Housekeeping Colbert, Stewart, Maher
posted by January 21 at 11:34 AMon
I put my computer away on Friday night after going on Real Time with Bill Maher and didn’t open it again until this morning—I wanted to focus on the family for the the weekend after being on the road for nearly ten days straight (Vegas, Portland, South Carolina, LA). So I missed the calls in this comment thread on this post about my going on Maher’s show despite the writers’ strike. For the record…
Basically I agree with—big shocker here—Andrew Sullivan, who wrote this after going on Colbert:
I should add that I totally support the Writers’ Guild of America in their attempt to get paid for crucial Internet residuals. The show didn’t use any written material, and I never do in public speaking. I was asked to go on a national TV show to talk about the election, and promote my recent Atlantic cover-story. And I hope the WGA wins their battle.
To that I would add…
Colbert, Stewart, and Maher aren’t merely entertainment programs. They are, for a huge number of people, news programs, no different than the evening newscasts on ABC, NBC, and CBS, all of which are still on the air despite the strike. A huge number of people—you know, voting voters who vote—get info about politics, candidates, and elections from Colbert, Stewart, and Maher. Yes, there’s a writers’ strike on. There’s also an election on. I’m not prepared to sit out an unavoidable, hugely important conversation about this election because of the strike—and converse was all I did on Maher. Talk, not write. Nothing was scripted. I view going on Maher the same way I view going on CNN or MSNBC or NPR.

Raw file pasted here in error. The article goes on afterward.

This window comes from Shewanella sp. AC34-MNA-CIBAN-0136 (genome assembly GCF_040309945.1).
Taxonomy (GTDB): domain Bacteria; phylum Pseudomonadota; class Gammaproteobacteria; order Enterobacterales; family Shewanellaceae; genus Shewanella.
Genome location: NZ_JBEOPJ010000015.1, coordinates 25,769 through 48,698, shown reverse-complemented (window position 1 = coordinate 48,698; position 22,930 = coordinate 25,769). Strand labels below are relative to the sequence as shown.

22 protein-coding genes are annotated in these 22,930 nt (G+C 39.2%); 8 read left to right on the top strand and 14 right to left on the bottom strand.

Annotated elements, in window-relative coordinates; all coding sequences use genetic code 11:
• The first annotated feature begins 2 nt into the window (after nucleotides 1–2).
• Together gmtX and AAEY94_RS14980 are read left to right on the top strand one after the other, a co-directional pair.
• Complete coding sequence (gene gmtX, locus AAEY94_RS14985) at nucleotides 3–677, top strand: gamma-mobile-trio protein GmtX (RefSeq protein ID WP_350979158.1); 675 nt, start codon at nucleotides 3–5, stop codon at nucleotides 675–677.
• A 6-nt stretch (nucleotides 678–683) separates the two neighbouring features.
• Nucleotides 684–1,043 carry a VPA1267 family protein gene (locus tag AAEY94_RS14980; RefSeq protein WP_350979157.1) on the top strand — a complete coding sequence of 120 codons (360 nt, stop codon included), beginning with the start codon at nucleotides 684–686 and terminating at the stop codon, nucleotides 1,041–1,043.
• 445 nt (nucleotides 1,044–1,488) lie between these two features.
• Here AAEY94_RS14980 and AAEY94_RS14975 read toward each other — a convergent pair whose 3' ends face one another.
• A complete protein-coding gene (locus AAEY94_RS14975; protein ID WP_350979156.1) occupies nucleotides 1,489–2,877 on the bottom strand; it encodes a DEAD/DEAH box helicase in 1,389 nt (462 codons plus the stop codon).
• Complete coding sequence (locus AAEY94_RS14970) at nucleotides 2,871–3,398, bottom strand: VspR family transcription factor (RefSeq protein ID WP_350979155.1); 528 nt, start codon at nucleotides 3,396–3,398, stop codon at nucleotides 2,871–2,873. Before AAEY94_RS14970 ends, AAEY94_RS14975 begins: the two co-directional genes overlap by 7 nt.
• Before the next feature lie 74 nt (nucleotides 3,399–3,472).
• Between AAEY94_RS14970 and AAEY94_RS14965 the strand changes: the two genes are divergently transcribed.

I didn’t, and wouldn’t, start writing scripts for non-news entertainment programs like, say, Lost or The Suite Life of Zac and Cody. Nor would I go on a show that was purely entertainment, like the Tonight Show (not that I’ve ever been, or ever would be, asked, so that’s easy for me to say, I realize).
At the beginning of the strike I thought the WGA should make an exception for programs like Colbert and Maher’s, and it was a tactical error not to do so. They’re too important, and the stakes are too high, to have Colbert, Stewart, and Maher’s perspective off the air/cable/Internets during this election. Again, these programs may be run by entertainment divisions, they go for laughs, but at heart they’re news programs.
Finally, I didn’t cross a picket line — there wasn’t one at the studio. And I was relieved because I really would’ve felt terrible crossing a picket line for the first time in my life… sitting in the back seat of a limo (a town car, actually, with tinted windows).